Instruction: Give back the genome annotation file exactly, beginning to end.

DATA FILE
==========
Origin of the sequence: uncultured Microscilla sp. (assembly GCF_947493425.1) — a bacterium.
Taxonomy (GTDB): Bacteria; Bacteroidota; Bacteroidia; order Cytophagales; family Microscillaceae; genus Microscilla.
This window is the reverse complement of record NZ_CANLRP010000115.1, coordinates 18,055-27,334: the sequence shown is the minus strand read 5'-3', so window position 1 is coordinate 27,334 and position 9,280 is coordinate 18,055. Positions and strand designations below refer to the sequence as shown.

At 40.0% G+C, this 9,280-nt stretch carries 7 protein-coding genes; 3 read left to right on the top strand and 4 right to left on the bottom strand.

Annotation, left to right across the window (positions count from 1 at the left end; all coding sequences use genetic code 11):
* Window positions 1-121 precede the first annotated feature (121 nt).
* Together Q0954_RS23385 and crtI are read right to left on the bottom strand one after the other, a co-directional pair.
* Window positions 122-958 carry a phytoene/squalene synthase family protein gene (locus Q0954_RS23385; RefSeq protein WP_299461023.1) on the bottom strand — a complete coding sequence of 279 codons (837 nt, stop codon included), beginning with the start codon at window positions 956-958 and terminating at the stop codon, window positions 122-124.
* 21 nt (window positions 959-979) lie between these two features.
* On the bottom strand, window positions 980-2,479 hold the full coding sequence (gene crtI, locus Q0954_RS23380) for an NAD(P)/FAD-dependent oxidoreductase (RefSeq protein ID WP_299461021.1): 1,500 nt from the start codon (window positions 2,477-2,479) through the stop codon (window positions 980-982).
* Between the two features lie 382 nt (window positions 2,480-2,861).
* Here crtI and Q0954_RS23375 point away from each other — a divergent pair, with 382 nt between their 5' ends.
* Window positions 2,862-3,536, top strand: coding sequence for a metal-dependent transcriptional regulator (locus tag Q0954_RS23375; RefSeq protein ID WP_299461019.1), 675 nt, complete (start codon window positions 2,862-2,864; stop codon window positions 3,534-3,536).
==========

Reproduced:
Origin of the sequence: uncultured Microscilla sp. (assembly GCF_947493425.1) — a bacterium.
Taxonomy (GTDB): Bacteria; Bacteroidota; Bacteroidia; order Cytophagales; family Microscillaceae; genus Microscilla.
This window is the reverse complement of record NZ_CANLRP010000115.1, coordinates 18,055-27,334: the sequence shown is the minus strand read 5'-3', so window position 1 is coordinate 27,334 and position 9,280 is coordinate 18,055. Positions and strand designations below refer to the sequence as shown.

At 40.0% G+C, this 9,280-nt stretch carries 7 protein-coding genes; 3 read left to right on the top strand and 4 right to left on the bottom strand.

Annotation, left to right across the window (positions count from 1 at the left end; all coding sequences use genetic code 11):
* Window positions 1-121 precede the first annotated feature (121 nt).
* Together Q0954_RS23385 and crtI are read right to left on the bottom strand one after the other, a co-directional pair.
* Window positions 122-958 carry a phytoene/squalene synthase family protein gene (locus Q0954_RS23385; RefSeq protein WP_299461023.1) on the bottom strand — a complete coding sequence of 279 codons (837 nt, stop codon included), beginning with the start codon at window positions 956-958 and terminating at the stop codon, window positions 122-124.
* 21 nt (window positions 959-979) lie between these two features.
* On the bottom strand, window positions 980-2,479 hold the full coding sequence (gene crtI, locus Q0954_RS23380) for an NAD(P)/FAD-dependent oxidoreductase (RefSeq protein ID WP_299461021.1): 1,500 nt from the start codon (window positions 2,477-2,479) through the stop codon (window positions 980-982).
* Between the two features lie 382 nt (window positions 2,480-2,861).
* Here crtI and Q0954_RS23375 point away from each other — a divergent pair, with 382 nt between their 5' ends.
* Window positions 2,862-3,536, top strand: coding sequence for a metal-dependent transcriptional regulator (locus tag Q0954_RS23375; RefSeq protein ID WP_299461019.1), 675 nt, complete (start codon window positions 2,862-2,864; stop codon window positions 3,534-3,536).